CyberShot - 2 months ago 19
C++ Question

# rand() between 0 and 1

So the following code makes 0 < r < 1

``````r = ((double) rand() / (RAND_MAX))
``````

Why does having
`r = ((double) rand() / (RAND_MAX + 1))`
make -1 < r < 0?

Shouldn't adding one to RAND_MAX make 1 < r < 2?

Edit: I was getting a warning: integer overflow in expression

on that line, so that might be the problem. I just did
`cout << r << endl`
and it definitely gives me values between -1 and 0

This is entirely implementation specific, but it appears that in the C++ environment you're working in, `RAND_MAX` is equal to `INT_MAX`.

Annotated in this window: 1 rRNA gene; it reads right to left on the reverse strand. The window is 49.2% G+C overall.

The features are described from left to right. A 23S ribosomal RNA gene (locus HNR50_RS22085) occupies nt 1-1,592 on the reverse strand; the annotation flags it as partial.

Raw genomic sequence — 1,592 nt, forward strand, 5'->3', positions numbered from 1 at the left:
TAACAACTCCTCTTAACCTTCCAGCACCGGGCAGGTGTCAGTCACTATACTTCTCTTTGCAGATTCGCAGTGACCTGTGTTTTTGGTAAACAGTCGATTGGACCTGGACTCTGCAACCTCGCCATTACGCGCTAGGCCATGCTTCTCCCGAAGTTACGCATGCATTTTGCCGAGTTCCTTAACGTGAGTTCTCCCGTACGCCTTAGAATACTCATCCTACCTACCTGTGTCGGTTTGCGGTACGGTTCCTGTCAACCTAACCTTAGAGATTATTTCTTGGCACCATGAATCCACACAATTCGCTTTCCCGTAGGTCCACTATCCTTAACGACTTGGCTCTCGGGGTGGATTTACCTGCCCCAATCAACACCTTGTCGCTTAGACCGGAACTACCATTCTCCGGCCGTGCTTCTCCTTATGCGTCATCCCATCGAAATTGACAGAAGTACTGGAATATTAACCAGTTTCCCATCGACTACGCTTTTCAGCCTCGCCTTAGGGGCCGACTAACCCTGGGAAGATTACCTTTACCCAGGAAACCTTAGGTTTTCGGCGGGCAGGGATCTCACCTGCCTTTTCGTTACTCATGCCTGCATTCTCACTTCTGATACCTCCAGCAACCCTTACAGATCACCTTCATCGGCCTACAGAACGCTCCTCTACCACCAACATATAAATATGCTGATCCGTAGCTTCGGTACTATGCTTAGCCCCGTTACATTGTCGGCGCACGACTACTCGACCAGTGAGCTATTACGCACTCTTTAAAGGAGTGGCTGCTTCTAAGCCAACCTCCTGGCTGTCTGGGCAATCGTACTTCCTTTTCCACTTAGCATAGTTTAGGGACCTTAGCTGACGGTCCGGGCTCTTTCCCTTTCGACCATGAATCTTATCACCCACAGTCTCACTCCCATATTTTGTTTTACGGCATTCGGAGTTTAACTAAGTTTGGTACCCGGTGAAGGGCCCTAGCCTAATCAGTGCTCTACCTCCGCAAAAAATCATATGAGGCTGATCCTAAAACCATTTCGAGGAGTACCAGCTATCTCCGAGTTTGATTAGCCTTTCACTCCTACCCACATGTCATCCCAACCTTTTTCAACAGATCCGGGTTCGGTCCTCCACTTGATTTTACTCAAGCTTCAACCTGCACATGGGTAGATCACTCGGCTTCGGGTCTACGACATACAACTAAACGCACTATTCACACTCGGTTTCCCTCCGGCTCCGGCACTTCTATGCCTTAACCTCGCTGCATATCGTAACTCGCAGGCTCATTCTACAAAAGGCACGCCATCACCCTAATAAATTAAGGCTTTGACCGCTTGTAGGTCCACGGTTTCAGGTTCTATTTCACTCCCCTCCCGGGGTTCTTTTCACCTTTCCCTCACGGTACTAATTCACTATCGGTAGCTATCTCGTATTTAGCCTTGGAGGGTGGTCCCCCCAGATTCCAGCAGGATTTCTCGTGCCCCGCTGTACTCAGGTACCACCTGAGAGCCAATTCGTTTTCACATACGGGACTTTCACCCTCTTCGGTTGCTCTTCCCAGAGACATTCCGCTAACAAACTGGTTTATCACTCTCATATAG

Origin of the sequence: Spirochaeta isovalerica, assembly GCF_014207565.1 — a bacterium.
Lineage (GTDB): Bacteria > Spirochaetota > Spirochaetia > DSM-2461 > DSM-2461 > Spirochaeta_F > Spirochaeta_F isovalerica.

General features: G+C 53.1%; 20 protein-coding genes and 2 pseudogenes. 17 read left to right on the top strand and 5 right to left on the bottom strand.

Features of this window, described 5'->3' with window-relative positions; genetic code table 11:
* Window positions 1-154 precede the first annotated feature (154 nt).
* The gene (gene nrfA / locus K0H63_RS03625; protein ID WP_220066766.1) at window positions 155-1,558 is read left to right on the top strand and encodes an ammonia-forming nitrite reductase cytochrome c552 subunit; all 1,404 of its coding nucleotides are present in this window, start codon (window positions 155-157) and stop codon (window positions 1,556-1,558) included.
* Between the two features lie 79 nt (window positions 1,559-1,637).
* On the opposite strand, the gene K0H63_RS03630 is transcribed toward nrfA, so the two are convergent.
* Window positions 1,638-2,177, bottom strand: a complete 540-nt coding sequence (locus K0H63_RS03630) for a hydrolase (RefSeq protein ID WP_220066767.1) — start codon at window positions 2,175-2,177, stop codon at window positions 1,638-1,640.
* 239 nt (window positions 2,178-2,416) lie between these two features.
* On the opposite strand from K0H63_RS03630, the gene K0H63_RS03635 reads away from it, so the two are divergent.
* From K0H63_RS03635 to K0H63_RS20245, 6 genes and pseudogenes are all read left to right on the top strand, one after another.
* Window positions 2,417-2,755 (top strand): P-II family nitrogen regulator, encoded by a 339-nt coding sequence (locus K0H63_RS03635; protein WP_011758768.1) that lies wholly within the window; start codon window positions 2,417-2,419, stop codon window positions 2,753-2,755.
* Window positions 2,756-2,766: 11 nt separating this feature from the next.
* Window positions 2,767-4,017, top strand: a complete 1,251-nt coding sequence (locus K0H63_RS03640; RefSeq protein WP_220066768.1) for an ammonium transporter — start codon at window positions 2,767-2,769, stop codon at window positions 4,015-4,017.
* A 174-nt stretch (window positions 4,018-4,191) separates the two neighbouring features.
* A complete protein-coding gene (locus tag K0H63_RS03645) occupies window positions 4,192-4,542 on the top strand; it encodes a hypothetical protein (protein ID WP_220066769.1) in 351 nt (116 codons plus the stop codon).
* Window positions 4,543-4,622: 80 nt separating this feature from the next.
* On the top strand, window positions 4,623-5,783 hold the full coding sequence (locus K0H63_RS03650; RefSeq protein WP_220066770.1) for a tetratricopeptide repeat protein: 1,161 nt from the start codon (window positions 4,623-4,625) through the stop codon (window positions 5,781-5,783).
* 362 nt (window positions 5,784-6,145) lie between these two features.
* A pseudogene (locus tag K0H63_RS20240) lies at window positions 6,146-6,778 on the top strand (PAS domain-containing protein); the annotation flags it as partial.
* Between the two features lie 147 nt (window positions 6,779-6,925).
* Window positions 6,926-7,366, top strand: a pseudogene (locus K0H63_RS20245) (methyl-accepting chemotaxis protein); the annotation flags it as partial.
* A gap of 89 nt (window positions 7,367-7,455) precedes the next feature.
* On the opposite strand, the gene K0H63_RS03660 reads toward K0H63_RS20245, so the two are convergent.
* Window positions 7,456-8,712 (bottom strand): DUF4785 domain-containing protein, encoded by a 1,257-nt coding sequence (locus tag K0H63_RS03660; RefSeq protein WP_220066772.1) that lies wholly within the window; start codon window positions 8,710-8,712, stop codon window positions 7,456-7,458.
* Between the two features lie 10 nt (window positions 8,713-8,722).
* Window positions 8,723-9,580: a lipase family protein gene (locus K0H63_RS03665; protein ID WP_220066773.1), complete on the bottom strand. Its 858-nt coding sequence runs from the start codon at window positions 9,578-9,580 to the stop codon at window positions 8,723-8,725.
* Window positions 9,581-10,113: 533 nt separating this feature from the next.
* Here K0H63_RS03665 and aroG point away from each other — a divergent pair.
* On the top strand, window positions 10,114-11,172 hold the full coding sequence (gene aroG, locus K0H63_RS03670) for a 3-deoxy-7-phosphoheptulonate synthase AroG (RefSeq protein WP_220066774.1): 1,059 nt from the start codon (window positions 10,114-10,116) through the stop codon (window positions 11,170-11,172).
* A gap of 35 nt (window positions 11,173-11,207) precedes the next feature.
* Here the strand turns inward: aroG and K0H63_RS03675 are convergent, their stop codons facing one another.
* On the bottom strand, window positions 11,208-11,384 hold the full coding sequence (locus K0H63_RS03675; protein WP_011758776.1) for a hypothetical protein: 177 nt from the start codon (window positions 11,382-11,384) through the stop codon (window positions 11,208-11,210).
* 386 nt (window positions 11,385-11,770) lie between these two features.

Because of this, `RAND_MAX + 1` exhibits undefined (overflow) behavior, and becomes `INT_MIN`. While your initial statement was dividing (random # between 0 and `INT_MAX`)/(`INT_MAX`) and generating a value `0 <= r < 1`, now it's dividing (random # between 0 and `INT_MAX`)/(`INT_MIN`), generating a value `-1 < r <= 0`
In order to generate a random number `1 <= r < 2`, you would want
``````r = ((double) rand() / (RAND_MAX)) + 1